One billion euros is a lot of cash, even for an automaker as successful and strong from a financial standpoint as Renault. As part of the Drive the Future strategy, the French automaker said that it’s investing more than that “to accelerate investments for the development and production of electric vehicles” in its domestic market.
Aiming to strengthen the industrial base in France, jumping on the EV bandwagon is the right thing to do. A considerable chunk of the one billion euros will go into the introduction of “a new Alliance electric platform” that will be manufactured in Douai. There, the company will open its second electric vehicle manufacturing site.
Regarding the assembly plant in Flins, Renault confirmed that it’s doubling production capacity of the Zoe subcompact hatchback. This decision comes as a result of an increase of 44 percent in registrations in 2017. The automaker’s growth in EV sales in Europe stands at 38 percent, boasting a 23.8-percent market share.
Over in Cleon, the company will “triple electric motor production capacities” and introduce “a new generation electric motor from 2021.” This news comes days after Renault updated the Zoe to R110 specification, improving the output to 109 PS.
PARIS — Renault CEO Carlos Ghosn has a new incentive to promote development and sales of electric vehicles: A significant part of his pay now depends on it.
Ghosn, who has led Renault since 2005, was formally named to another four-year term by shareholders on Friday. However, his mission has been significantly altered. Earlier this year he handed off day-to-day operational duties to Thierry Bollore, and he agreed to a 19 percent reduction in base pay, to 1 million euros in 2018. The 64-year-old Ghosn’s mandate now is to prepare the Renault-Nissan-Mitsubishi alliance for a future without him at the helm.
Ghosn’s compensation has been a point of contention in France, with the government (which holds 15 percent of Renault) and significant number of shareholders arguing that he is overpaid, because he receives a separate salary from Nissan. After he lost a non-binding vote on pay in 2016 (and with this year’s vote binding), Renault’s compensation committee held more than a dozen meetings “to better understand this negative outcome.”
In addition to cutting Ghosn’s base pay, his long-term incentives will be reduced to a total of 80,000 shares from 100,000 (Renault stock has been trading at about 84 euros recently). Until this year, his performance targets have been conventional, equally divided among operating margin, free cash flow and shareholder return.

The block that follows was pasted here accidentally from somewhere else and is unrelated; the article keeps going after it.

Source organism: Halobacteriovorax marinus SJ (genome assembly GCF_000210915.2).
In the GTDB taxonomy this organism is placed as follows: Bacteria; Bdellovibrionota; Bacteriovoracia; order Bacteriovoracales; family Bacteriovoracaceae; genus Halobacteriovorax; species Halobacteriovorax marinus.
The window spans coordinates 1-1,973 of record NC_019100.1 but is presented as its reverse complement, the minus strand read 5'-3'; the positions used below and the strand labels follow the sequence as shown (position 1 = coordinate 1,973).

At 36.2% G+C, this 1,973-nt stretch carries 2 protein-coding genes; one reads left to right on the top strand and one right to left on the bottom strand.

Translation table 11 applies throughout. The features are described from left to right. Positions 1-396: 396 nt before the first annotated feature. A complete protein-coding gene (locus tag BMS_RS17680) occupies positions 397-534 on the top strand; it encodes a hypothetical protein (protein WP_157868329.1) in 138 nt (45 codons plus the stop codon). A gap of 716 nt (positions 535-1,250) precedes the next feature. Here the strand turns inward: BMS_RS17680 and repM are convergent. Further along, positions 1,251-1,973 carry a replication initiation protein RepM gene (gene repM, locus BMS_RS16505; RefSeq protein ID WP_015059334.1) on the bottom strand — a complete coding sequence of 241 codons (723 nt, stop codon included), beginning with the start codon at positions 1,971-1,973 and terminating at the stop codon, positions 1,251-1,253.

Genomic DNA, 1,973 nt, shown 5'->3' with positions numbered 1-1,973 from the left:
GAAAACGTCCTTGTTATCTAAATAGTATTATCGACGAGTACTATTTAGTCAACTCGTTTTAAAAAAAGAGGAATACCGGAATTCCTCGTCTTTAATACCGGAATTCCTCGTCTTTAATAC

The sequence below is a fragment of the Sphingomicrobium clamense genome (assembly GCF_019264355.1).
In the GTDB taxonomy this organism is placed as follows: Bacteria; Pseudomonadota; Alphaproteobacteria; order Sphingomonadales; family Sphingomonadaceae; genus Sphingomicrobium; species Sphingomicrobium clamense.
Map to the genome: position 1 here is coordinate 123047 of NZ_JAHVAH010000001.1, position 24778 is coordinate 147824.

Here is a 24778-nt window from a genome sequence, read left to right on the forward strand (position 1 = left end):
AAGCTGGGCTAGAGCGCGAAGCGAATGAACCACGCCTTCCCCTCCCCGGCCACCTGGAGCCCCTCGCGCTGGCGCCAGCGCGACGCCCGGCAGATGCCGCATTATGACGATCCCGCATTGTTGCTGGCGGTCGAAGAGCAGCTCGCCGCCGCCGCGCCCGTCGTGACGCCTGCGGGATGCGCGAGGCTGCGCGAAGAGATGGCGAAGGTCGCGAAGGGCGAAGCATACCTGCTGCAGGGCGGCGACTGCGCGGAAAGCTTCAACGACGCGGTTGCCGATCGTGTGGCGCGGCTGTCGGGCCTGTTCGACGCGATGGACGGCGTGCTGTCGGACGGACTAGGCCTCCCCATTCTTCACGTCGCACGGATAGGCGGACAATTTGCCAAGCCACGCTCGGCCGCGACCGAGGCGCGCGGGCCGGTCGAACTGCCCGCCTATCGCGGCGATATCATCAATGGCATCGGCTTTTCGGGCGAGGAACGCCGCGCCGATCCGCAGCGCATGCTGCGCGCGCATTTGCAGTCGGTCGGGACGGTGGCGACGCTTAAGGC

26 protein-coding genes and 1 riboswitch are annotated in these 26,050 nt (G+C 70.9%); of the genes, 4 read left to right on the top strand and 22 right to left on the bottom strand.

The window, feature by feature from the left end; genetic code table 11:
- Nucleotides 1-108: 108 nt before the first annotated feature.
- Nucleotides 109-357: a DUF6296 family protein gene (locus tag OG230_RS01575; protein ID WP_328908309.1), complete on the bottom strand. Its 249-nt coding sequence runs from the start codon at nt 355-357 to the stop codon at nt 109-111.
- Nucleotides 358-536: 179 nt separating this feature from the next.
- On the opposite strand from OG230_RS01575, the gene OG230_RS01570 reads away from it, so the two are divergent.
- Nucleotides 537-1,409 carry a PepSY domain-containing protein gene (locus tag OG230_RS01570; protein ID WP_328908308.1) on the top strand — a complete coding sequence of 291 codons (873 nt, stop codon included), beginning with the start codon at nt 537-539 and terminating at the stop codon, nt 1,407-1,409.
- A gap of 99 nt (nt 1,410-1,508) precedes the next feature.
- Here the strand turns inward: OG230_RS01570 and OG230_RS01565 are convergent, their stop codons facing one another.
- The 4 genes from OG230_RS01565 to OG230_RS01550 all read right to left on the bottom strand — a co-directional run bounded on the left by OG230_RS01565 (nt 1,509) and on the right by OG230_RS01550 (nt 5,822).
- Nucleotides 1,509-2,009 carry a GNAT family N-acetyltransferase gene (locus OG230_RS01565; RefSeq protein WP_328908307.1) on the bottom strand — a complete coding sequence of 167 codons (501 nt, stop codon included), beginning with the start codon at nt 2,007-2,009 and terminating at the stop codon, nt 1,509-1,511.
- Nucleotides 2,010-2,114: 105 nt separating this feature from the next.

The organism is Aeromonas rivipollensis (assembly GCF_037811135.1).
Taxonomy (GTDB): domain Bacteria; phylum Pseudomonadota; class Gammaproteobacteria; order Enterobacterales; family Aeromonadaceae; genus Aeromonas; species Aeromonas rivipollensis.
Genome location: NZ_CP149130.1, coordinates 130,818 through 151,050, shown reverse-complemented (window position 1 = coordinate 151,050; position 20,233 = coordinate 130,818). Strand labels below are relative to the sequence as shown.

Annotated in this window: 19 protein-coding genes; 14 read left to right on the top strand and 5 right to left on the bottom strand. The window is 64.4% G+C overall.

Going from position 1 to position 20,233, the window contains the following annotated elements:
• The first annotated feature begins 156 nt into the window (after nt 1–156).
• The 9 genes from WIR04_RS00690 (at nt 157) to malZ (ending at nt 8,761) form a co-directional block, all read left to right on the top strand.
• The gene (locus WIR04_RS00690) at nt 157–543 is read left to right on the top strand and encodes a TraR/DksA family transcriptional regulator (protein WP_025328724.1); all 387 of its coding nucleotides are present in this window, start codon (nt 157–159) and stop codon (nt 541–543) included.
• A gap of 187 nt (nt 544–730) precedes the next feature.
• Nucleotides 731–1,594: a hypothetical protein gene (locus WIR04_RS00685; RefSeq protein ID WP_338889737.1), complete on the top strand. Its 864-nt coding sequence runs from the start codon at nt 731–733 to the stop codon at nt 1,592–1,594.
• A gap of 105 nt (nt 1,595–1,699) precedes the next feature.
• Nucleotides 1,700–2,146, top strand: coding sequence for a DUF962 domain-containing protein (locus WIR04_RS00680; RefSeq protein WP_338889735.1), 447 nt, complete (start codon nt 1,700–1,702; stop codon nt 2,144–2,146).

Those targets represent an automotive industry that was more focused on current performance than future adaptation. Recognizing that, the board has changed the criteria to better align with new strategic plans for Renault and the alliance, which call for doubling synergies from the alliance and ramping up EV vehicle sales.
Some of the legacy automakers who are really serious about electric vehicles are also trying to address the issues that come with selling both electric and gas-powered cars at dealerships.
Renault is exploring electric vehicle-only stores and after a successful pilot project in Stockholm, it is now opening a second location in Germany.
It can be difficult for dealerships to sell both electric cars and gas-powered vehicles at the same time since the strengths of one are often the weaknesses of the other.
Car dealers are incentivized to sell what they have on their lots and since that’s currently mostly gas-powered vehicles, they don’t put a lot of effort into selling EVs.
That’s partly why Tesla decided to bypass the dealership model and operate its own stores.
They were proven right by a few different studies of the electric vehicle buying experience. Most recently, one found that electric car adoption is slowed down by ‘dismissive and deceptive car dealerships’.
Now Renault is trying an approach similar to Tesla’s in Europe.
Earlier this year, they opened a ‘Renault Electric Vehicle Experience Center’ in Stockholm, Sweden.
The program was apparently quite successful as Renault reports that it attracted “more than 14,000 visitors in the first three months.”
The French automaker is now announcing that it is expanding the program to a second location – this time in Berlin, Germany.
With the success of the Zoe, Renault has become a leader in electric vehicles in Europe.
Now the French automaker wants to keep the momentum going with an investment of over 1 billion euros to accelerate electric vehicle production in France.
The new plan includes several initiatives.
Renault listed them in a press release today:
Introduce a new Alliance electric platform in Douai to create a second Renault electric vehicle production site;
Double ZOE production capacity and the launch of a new ZOE at Flins, the only ZOE production site in the world;
Triple electric motor production capacities at Cleon and introduce a new generation electric motor from 2021.
Invest in Maubeuge for the production of the next generation of the Kangoo family, including the electric utility vehicle Kangoo Z.E.
Carlos Ghosn, Chairman and CEO of Renault, said about the announcement:
“The acceleration of our investments in France for electric vehicles will increase the competitiveness and attractiveness of our French industrial sites. Within the framework of its Drive the Future strategic plan and with the Alliance, Groupe Renault is giving itself the means to maintain its leadership in the electric vehicle market and to continue to develop new sustainable mobility solutions for all.”